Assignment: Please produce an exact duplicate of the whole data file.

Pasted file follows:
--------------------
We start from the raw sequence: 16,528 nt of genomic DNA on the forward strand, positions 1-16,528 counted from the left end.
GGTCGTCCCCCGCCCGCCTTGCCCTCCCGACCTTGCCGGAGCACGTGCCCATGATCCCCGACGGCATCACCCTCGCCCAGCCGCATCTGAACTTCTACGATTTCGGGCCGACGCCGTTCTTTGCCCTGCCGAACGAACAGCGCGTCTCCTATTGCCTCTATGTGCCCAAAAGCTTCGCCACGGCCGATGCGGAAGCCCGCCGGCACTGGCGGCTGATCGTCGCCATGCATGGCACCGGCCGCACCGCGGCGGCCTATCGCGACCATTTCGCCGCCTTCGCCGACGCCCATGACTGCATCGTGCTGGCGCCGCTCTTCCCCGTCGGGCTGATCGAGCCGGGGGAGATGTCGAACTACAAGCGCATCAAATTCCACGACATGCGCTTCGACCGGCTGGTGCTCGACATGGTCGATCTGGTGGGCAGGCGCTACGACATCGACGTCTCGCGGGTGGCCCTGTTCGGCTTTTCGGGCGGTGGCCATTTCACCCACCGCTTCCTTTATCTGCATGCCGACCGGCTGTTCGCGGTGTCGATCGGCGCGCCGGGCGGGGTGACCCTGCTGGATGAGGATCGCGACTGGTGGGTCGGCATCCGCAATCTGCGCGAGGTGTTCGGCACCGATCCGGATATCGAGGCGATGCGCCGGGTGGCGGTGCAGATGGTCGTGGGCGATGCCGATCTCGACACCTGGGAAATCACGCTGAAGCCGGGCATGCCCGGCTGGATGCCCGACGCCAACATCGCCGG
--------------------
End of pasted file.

We start from the raw sequence: 16,528 nt of genomic DNA on the forward strand, positions 1-16,528 counted from the left end.
GGTCGTCCCCCGCCCGCCTTGCCCTCCCGACCTTGCCGGAGCACGTGCCCATGATCCCCGACGGCATCACCCTCGCCCAGCCGCATCTGAACTTCTACGATTTCGGGCCGACGCCGTTCTTTGCCCTGCCGAACGAACAGCGCGTCTCCTATTGCCTCTATGTGCCCAAAAGCTTCGCCACGGCCGATGCGGAAGCCCGCCGGCACTGGCGGCTGATCGTCGCCATGCATGGCACCGGCCGCACCGCGGCGGCCTATCGCGACCATTTCGCCGCCTTCGCCGACGCCCATGACTGCATCGTGCTGGCGCCGCTCTTCCCCGTCGGGCTGATCGAGCCGGGGGAGATGTCGAACTACAAGCGCATCAAATTCCACGACATGCGCTTCGACCGGCTGGTGCTCGACATGGTCGATCTGGTGGGCAGGCGCTACGACATCGACGTCTCGCGGGTGGCCCTGTTCGGCTTTTCGGGCGGTGGCCATTTCACCCACCGCTTCCTTTATCTGCATGCCGACCGGCTGTTCGCGGTGTCGATCGGCGCGCCGGGCGGGGTGACCCTGCTGGATGAGGATCGCGACTGGTGGGTCGGCATCCGCAATCTGCGCGAGGTGTTCGGCACCGATCCGGATATCGAGGCGATGCGCCGGGTGGCGGTGCAGATGGTCGTGGGCGATGCCGATCTCGACACCTGGGAAATCACGCTGAAGCCGGGCATGCCCGGCTGGATGCCCGACGCCAACATCGCCGG